Uzcategui (28-2, 23KOs) claimed the interim title in an 8th round stoppage of Andre Dirrell in their rematch this past March. The Mexico-based Venezuelan—who turns 28 later this year—was elevated to full titlist after James DeGale vacated the belt this past summer in lieu of a mandatory title defense.
The turn of events was sweet redemption for Uzcataegui, who was cheated out of the title in his first fight with Dirrell last May. He was winning the bout and on his way to a stoppage win when he was suddenly disqualified for an official ruling of hitting Dirrell after the bell to end the 8th round. The sequence prompted a brief riot, infamously sparked by Dirrell’s uncle and head trainer Leon Lawson who attempted to sucker punch Uzcategui in his corner.
Lawson fled from the scene and was a wanted fugitive before eventually surrendering to authorities on an outstanding warrant.
Despite realizing his dream of winning a major title, it’s been hurry up and wait for Uzcategui. A mandatory title defense was desired, but Plant (17-0, 10KOs) has been out for most of the year while recovering from a hand injury. The Tennessee product hasn’t fought since a 12-round win over Rogelio Medina this past February.
Meanwhile, Uzcategui’s only piece of ring action since becoming full titlist came in the form of a stay-busy non-title fight this past September. It was a well-served purpose, easily outboxing Argentina’s Ezequil Maderna over 10 rounds in their ESPN+ streamed main event.
Uzcategui is co-promoted by Top Rank, which provides him with a major network outlet in ESPN. However, he is represented by his main promoter, Zanfer Promotions in this current round of negotiations.
Plant is represented by TGB Promotions but technically a free agent. His only contracted affiliation is through manager Luis DeCubas and adviser Al Haymon, fighting under the latter’s Premier Boxing Champions’ umbrella, which has lucrative long-term deals with Showtime and Fox.
Given that, the eventual clash will undoubtedly benefit from major televised coverage.
Mikey Garcia Vacates IBF Lightweight Title; Richard Commey To Vie For Vacant Belt
By Jake Donovan
For the second time in as many fights, Mikey Garcia has elected to vacate an alphabet title in pursuit of bigger game.
The unbeaten lightweight titlist and pound-for-pound entrant has agreed to relinquish his International Boxing Federation (IBF) lightweight title in lieu of satisfying a mandatory title defense versus Richard Commey.
Photo Credit: Mikey Garcia Twitter Account
IBF spokesperson informed BoxingInsider.com that Garcia had formally notified the New Jersey-based sanctioning body of his decision, confirming a news story first reported by ESPN.com senior writer Dan Rafael.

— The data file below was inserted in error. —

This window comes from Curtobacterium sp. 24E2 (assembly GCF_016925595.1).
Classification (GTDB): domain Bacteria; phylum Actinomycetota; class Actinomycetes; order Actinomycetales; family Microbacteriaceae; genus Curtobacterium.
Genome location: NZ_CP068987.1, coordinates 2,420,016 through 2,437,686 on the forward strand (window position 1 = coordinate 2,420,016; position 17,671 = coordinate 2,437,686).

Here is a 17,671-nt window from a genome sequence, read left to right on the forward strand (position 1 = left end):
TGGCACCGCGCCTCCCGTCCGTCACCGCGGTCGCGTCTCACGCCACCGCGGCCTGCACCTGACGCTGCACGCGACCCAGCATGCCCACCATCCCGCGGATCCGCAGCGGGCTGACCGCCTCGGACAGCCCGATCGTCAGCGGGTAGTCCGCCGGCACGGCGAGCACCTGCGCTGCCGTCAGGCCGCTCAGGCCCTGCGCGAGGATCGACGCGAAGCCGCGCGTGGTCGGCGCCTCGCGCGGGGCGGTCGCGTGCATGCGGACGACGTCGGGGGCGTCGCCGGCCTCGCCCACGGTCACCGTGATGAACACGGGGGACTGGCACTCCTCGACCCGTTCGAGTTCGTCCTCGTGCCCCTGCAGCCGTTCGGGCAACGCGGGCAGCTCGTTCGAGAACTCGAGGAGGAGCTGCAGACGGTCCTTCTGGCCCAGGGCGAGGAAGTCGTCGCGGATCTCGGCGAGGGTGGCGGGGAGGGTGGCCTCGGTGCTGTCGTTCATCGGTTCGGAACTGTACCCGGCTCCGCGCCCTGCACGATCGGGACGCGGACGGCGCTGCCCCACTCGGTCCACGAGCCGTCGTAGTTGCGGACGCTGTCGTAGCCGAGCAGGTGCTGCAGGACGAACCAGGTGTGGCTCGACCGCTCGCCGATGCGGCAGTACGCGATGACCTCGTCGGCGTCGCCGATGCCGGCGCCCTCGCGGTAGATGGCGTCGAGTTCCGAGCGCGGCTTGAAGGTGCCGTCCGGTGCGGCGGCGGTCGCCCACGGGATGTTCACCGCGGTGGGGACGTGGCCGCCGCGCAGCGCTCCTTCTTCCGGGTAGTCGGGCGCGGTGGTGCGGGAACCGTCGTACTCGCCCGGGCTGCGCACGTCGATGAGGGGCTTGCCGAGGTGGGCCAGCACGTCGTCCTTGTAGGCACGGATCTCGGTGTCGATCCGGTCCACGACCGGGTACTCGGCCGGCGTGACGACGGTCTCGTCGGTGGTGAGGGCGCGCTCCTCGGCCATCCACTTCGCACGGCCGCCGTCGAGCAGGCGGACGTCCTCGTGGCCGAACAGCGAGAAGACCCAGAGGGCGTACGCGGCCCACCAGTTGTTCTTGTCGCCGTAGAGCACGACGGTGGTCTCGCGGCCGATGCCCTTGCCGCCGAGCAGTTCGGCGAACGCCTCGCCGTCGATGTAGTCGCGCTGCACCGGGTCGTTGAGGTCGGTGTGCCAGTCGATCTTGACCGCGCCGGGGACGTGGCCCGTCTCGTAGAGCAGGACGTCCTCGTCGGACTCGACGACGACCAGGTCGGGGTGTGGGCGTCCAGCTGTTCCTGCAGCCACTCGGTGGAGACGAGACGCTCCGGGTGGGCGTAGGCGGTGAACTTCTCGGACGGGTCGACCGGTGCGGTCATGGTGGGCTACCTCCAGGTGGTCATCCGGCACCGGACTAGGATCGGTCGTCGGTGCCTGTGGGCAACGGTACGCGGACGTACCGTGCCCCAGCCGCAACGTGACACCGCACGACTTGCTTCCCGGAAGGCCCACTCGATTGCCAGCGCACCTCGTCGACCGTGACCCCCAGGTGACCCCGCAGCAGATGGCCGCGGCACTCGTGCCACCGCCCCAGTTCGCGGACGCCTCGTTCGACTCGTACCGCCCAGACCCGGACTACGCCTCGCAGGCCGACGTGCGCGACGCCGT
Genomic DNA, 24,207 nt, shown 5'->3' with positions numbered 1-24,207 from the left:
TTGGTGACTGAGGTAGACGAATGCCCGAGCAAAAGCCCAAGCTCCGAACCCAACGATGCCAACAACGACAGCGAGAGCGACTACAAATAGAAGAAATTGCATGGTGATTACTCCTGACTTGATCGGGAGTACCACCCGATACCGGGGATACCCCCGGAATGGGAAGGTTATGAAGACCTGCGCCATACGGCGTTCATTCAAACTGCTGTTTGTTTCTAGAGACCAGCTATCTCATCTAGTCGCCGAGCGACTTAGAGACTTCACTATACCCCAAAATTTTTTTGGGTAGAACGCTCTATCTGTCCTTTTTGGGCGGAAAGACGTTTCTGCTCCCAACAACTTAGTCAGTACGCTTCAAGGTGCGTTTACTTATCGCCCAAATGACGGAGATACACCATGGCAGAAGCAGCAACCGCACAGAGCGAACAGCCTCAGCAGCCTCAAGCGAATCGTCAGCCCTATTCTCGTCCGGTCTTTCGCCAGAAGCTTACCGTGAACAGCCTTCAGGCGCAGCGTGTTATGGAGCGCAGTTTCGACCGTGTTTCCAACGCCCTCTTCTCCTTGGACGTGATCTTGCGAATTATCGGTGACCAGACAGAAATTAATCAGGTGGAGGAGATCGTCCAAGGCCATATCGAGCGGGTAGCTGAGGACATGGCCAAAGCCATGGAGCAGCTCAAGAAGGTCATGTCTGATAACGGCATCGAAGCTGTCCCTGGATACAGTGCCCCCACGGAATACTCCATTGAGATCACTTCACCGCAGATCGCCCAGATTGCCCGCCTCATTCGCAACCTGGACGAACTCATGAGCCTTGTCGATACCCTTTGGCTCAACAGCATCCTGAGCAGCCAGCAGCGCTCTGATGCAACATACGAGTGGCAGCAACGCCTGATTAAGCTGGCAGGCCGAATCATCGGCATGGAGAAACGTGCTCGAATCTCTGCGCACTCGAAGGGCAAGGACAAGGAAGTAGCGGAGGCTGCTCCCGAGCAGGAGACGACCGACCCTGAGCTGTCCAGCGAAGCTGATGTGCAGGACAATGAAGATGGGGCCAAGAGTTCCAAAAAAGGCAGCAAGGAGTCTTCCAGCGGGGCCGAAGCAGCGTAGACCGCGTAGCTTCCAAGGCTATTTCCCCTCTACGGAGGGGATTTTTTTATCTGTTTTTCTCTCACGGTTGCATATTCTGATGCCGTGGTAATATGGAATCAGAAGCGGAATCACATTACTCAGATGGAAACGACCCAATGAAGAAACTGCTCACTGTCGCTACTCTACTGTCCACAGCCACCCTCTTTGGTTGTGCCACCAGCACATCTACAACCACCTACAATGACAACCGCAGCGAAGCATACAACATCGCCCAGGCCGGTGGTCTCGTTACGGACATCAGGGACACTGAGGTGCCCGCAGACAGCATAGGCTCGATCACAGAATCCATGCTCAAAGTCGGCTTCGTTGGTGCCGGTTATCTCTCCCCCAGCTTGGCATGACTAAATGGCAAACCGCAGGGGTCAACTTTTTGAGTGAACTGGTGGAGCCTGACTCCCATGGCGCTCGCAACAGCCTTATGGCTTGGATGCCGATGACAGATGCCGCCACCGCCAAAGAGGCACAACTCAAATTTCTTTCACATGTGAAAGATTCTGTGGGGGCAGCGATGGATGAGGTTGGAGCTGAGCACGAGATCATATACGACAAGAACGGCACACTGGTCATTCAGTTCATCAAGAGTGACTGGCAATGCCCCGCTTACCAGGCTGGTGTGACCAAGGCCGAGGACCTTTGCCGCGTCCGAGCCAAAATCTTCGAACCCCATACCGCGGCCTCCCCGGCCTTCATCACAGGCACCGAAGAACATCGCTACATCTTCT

The move comes ahead of a second ordered purse bid between Garcia and Commey due to defaulting on a previously reached verbal agreement.
Garcia (39-0, 30KOs) inherited the mandatory challenge following his points win over previously unbeaten Robert Easter Jr. in their unification bout this past July. Both boxers entered the contest with the understanding that the winner would be immediately ordered to next face Commey, with the IBF granting Easter Jr. such an exception in order to pursue the aforementioned title unification clash.
With Garcia scoring a landslide decision, he was on the hook to satisfy the overdue mandatory title defense which was ordered by the IBF on August 1. The first ordered purse bid was canceled after Richard Schaefer (representing Garcia) and Lou DiBella (Commey’s promoter) informed the IBF and various media outlets—including BoxingInsider.com—at the time that a verbal agreement had been reached.
However, Commey was the only party to send back a signed contract. When Garcia failed to do so within the 15-day period assigned by the IBF, the agreement was considered null and void with a new purse bid hearing scheduled for Tuesday.
By that point, speculation had run rampant that California’s Garcia—who has won titles in four weight divisions—would be moving up to welterweight in pursuit of a challenge versus unbeaten Texas native Errol Spence for his welterweight title. The matchup had been rumored for several weeks, but never evolving past casual conversation.
Because the mandatory was overdue, Garcia could not file for an exception which factored into his opting to vacate in lieu of being stripped for the title.
Commey (27-2, 24KOs) will now make his second attempt at a lightweight title, both coming in vacant title fights. His first bid ended just short, going tooth and nail with Easter Jr. in dropping a competitive decision in their Sept. ’16 shootout. The Ghana-bred boxer was similarly edged out in a title eliminator just three months later, losing a split decision to Denis Shafikov.
Three straight wins have followed, including 6th round knockout of previously unbeaten Alejandro Luna in their final eliminator this past March. The bout took place on the Showtime-televised undercard to Garcia’s 140-pound championship winning effort over Sergey Lipinets—interestingly with Garcia vacating the bout soon thereafter as he opted to return to the 135-pound division.
His drop back down in weight turned out to be for just one night, at least for now—a familiar pattern since his return the sport in 2016 following a 30-month forced hiatus.
All five of Garcia’s bouts in his second career have taken place between 135-140 pounds, although barely staying in the same place for very long. His 3rd round knockout of then-undefeated Dejan Zlaticanin to win a lightweight title in Jan. ’17 was followed by a pair of 140-pound bouts, scoring a points win over Adrien Broner last July and then Lipinets.